Enter the password for your network account, then select OK to return to the Network Preferences form. The password field now says “-Assigned-”. Unlike what happens with your host, you can see the password as you type it. Because of the challenge of entering text with graffiti, passwords on Palm devices are visible as you enter them. But if you were to click on “-Assigned-”, it would not show you the password, and the field would be blank.
Set the phone number.
The phone number is originally set to “Tap to enter phone.” Click on this to launch the Phone Setup form. Figure 4-9 shows this form.
Setting up the emulator for dialing a server is straightforward. Enter the server’s phone number in the Phone # field. If you need to dial a number to access an outside line (usually an 8 or 9), check the Dial Prefix checkbox and enter the number in the Dial Prefix field. If your phone has call waiting, you will want to disable it before connecting to the network; otherwise an incoming call will cause your connection to drop. Check the “Disable call waiting” check box and enter the appropriate code in the associated field. The Palm OS even supports credit card calls. Simply check the “Use calling card” check box and enter the appropriate numbers. You might need to play with this string a few times to get the timing right.
Test the connection.
From the Network Preferences panel, select “Connect.” The emulator will open the host’s modem and dial in to the network. Figure 4-10 shows this connection in progress.
If the connection fails, the OS displays an error, indicating the cause of the failure; correct the problem and try again. If the connection succeeds, the label on the “Connect” button changes to “Disconnect.” Select this button to close the connection.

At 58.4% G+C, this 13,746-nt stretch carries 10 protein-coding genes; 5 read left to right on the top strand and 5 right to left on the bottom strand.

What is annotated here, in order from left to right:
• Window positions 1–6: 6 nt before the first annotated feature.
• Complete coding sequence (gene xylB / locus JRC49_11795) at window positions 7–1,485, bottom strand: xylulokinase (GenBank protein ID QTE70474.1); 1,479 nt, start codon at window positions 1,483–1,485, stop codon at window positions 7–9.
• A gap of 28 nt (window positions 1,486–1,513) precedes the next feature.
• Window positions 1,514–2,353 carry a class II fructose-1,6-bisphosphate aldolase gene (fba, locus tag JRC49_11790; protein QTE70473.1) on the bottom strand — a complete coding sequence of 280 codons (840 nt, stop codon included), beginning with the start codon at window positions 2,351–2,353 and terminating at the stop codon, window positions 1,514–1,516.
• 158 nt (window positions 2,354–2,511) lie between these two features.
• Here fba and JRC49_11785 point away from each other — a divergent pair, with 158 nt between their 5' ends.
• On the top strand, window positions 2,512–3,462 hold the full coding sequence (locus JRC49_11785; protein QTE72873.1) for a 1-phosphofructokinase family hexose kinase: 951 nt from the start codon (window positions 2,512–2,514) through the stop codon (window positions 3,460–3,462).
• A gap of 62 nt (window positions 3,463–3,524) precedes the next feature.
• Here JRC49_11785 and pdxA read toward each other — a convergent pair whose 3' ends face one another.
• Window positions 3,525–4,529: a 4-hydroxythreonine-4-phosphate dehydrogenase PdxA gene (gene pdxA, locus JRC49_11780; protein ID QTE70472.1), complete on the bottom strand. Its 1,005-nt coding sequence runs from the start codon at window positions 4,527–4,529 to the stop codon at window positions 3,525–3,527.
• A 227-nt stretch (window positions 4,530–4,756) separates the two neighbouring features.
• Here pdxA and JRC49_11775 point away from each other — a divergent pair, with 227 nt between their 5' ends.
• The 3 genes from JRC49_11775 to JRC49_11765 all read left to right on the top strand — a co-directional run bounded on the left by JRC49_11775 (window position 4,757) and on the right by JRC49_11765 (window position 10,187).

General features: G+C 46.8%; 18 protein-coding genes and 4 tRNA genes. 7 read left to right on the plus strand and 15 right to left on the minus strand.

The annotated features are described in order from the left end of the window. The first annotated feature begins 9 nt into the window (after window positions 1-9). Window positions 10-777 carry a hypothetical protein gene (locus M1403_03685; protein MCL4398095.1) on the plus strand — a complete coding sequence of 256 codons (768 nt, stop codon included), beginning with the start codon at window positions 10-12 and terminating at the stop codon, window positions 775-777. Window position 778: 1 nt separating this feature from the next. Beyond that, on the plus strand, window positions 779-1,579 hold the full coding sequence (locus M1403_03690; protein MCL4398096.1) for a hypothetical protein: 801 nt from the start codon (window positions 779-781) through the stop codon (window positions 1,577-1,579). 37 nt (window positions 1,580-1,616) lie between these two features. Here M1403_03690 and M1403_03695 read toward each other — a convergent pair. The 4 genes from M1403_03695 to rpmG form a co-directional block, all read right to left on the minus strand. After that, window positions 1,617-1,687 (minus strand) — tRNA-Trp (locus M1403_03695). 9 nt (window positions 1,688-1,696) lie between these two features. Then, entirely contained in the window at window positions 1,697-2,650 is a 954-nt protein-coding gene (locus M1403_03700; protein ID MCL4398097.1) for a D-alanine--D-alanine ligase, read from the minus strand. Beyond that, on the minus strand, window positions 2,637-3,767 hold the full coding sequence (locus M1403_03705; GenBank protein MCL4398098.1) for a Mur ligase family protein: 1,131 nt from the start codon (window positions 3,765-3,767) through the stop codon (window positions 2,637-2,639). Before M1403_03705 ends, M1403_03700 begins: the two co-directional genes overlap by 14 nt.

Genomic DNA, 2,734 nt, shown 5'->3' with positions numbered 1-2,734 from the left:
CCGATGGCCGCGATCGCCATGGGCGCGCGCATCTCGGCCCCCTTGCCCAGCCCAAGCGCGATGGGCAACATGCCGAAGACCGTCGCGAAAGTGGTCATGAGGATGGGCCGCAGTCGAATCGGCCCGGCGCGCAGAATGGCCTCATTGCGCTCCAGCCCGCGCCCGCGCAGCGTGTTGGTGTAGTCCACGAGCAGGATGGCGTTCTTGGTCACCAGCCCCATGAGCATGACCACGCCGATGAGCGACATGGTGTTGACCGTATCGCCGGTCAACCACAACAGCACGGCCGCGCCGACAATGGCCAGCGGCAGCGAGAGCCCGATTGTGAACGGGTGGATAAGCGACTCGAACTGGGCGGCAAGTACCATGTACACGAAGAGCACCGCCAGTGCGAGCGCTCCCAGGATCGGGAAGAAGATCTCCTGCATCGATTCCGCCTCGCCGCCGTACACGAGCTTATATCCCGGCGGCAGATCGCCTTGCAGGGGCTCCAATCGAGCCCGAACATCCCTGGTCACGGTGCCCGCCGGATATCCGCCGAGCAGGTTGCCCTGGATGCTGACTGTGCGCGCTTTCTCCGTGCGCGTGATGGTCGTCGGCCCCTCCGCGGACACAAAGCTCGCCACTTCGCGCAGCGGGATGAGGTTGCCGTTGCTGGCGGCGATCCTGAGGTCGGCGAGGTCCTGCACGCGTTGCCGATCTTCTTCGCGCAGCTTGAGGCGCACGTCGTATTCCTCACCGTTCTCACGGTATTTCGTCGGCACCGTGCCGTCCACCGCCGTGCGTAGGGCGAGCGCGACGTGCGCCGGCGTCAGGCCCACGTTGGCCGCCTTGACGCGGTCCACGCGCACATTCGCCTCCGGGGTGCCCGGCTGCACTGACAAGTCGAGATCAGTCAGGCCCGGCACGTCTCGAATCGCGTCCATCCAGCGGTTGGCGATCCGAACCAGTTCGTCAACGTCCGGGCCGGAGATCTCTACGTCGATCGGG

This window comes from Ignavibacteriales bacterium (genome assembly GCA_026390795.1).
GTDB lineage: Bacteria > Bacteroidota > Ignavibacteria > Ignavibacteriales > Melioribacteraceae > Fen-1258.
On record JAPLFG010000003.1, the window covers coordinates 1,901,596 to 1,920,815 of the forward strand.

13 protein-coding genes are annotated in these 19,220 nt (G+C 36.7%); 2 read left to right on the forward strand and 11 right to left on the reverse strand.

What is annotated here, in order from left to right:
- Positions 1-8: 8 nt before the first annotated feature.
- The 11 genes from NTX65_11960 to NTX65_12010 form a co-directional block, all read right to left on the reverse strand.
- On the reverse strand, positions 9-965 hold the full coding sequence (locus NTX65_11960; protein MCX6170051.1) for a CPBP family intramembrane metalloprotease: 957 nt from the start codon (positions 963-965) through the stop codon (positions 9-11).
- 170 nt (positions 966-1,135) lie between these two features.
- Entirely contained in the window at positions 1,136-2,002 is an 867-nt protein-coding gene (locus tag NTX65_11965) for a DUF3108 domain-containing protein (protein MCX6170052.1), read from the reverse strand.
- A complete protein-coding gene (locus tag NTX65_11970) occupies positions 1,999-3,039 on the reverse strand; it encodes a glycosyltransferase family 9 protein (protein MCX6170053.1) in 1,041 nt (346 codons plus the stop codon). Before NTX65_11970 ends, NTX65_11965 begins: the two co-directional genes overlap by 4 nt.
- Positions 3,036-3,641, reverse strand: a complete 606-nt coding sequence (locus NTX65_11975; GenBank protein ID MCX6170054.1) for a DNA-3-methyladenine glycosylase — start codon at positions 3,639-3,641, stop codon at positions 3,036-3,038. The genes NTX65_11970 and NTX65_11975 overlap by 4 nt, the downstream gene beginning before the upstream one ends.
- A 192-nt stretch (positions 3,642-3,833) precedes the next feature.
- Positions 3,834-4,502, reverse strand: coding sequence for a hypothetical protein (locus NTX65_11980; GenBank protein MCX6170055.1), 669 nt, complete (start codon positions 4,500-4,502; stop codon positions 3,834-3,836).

Test the networking application.
Once you have connected successfully to the network, the last step is to verify the settings entered in the Details screen in step 3. Load and run a commercial network application. There are a variety of free and shareware applications that will work for this. I use MochaSoft’s Telnet client for Palm.
You are ready to debug your network application on POSE. The only challenge to this approach is that each time you debug, you will need to reconnect to the network, which will cause some delay. However, the source-level debugging capabilities and faithful emulation provided by this setup are more than worth this delay.
MochaSoft provides a wide variety of networking programs and utilities. These are available for download from their web site, at http://www.mochasoft.dk.
MochaPPP runs on a Windows computer and provides connectivity from the Palm to the network via the HotSync cradle. MochaPPP acts as a PPP server to the device, routing network calls to the hosts’ network connection. This allows the device and the host to share a single connection. This is especially useful where you don’t have a separate dial-up connection or you are unable to configure POSE for dial-up networking. Figure 4-11 illustrates the MochaPPP architecture. With this configuration, you can access the Internet and run a web browser, POP mail client, WAP browser, or TCP/IP application.
There are two limitations to MochaPPP. Because the device connects to MochaPPP through the HotSync cradle, you cannot debug the application on the device. You must use alerts and log entries to track what happens in your application. This is less efficient and takes far more effort than the source level debugging provided by POSE. You must frequently edit, recompile, and download your application as you track down bugs.
Because MochaPPP uses the same IP address for both the host and the device, other computers on the network cannot distinguish the Palm device from the host through which it connects. This means that some applications, such as the FTP client application developed in this book, cannot be supported.
Within these limitations, MochaPPP is useful, especially for testing applications. Because it uses the host’s network stack, you do not have to dial into the network each time you run the application; the hosts connection remains valid independent of the device.
 Assuming they have signed the appropriate license applications and live in the U.S. or Canada. Developers from other countries can have the ROM image files sent to them.